Originally Posted by jmc
You didn't answer my question. Nolan's approach has always been about making the best possible movie and not being confined to the conventions the genre had instilled in the past. The plausibility or realism thing is just an aesthetics choice, it doesn't even come into play because that's just Nolan's way of thinking, whether it be Batman, Inception or The Prestige, that's just his style, not just story but the use of practical effects, his intention is to make his world's as believable as possible. Underneath that style however is a desire to give the audience something they haven't seen before and to expand beyond the conventions. Why shouldn't a superhero film strive to be more than just a colourful cape and outrageous villain? Why can't we tell a serious story? There's nothing to say that you have to do that in a realistic fashion is there? Have we not had fantastical movies in the past have serious tones? Thing is this is exactly what Marvel has started doing post Avengers. I was actually shocked at how different IM3 was, it wasn't just different from Avengers it was different from the preceding IM films. Look at Thor 2, does that look like a conventional superhero movie? They are striving to do something similar to what Nolan did, they are looking to move beyond the conventions the genre is known for, only they aesthetic choices are different.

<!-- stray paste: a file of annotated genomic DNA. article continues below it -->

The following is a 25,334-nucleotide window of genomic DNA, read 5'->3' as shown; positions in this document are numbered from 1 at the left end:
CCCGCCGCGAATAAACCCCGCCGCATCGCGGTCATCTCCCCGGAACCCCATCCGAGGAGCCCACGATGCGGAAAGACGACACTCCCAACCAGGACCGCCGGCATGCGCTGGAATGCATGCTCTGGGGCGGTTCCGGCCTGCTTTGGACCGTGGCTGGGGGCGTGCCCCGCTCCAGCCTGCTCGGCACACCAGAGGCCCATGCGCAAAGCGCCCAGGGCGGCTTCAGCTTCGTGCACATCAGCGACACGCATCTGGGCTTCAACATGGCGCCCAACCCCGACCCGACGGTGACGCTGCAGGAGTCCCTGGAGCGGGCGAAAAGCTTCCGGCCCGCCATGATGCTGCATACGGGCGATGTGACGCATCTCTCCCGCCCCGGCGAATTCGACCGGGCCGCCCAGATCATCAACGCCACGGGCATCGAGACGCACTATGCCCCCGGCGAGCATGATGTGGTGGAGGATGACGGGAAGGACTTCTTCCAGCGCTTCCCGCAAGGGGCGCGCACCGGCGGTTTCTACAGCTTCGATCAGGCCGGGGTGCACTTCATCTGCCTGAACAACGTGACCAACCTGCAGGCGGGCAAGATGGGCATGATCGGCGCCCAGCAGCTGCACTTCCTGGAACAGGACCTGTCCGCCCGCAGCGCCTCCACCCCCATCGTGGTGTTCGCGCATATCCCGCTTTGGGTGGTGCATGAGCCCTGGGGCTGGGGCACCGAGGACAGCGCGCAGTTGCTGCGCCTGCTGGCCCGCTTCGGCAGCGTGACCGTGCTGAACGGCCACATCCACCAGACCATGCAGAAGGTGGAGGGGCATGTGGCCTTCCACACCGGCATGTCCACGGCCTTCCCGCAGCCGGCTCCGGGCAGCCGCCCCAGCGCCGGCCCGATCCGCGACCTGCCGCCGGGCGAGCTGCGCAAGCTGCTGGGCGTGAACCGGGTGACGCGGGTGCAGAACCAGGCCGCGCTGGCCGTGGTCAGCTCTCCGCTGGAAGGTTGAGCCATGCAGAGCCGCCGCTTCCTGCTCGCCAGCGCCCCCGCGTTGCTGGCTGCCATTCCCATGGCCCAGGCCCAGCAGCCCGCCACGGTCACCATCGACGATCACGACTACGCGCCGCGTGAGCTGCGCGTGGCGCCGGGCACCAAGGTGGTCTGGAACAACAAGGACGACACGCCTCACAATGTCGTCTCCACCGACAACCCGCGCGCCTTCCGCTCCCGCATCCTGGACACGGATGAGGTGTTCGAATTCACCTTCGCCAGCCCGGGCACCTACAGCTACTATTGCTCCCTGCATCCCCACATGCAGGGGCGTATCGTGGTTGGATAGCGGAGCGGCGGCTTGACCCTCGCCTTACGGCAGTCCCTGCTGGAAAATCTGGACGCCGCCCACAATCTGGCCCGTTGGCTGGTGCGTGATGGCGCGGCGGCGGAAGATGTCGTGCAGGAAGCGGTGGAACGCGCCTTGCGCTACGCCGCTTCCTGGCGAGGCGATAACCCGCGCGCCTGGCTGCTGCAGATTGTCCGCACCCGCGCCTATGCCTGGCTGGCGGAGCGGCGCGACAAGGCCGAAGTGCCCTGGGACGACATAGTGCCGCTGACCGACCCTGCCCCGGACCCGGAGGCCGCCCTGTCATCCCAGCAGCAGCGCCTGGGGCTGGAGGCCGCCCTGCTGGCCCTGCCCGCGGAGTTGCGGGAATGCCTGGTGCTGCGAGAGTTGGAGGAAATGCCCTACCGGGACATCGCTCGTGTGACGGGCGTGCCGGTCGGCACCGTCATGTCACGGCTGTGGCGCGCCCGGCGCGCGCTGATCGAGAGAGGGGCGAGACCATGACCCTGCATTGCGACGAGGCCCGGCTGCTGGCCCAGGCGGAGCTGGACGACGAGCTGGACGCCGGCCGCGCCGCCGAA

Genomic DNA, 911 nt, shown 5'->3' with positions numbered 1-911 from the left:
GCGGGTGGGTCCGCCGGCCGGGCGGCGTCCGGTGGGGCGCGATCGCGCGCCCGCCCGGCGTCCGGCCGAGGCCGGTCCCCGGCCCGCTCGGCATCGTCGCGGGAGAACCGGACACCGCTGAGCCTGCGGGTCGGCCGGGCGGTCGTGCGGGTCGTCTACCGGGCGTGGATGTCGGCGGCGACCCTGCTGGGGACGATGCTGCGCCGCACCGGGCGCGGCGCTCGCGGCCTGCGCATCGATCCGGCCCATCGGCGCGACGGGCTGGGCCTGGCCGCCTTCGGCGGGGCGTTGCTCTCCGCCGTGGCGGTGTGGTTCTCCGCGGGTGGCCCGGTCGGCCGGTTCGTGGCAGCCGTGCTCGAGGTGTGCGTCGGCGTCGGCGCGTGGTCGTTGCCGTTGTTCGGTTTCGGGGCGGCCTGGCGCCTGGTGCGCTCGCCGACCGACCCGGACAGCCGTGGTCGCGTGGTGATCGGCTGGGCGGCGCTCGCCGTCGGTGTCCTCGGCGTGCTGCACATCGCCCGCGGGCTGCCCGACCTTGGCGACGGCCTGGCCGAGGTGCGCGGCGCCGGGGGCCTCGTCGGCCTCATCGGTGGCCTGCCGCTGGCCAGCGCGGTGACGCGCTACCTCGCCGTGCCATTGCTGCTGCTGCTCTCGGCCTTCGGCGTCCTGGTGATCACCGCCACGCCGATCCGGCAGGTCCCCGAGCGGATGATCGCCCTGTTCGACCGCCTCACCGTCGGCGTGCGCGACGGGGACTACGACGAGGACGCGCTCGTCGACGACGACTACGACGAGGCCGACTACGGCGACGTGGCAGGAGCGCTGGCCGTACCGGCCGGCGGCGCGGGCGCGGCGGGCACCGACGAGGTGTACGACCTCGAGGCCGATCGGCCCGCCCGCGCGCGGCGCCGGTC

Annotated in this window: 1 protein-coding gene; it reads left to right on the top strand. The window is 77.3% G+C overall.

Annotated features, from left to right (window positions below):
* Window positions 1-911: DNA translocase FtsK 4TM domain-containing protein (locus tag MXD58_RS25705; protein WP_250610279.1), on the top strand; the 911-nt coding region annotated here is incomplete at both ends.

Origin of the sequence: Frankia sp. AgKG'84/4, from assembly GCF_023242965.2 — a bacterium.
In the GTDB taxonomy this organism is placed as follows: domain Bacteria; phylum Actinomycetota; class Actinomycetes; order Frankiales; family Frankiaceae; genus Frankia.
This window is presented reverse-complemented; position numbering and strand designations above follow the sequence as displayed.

Nolan goes beyond basic style or costume choices for plausibility. The Chicago/Pittsburgh setting, the crime drama story structure, the complete avoidance of imaginative villains and fantasy concepts, etc.
I'm not sure why there's this denial that Nolan's approach embraces plausibility over imagination. It's more than obvious.
and movies like IM3, MOS, and ASM following TDK's grounded approach doesn't really help your argument. The all pale in comparison to Avengers which blows them all away in term of pure entertainment value.
Not all superheroes need the imagination sucked away. Even Batman could use some these days.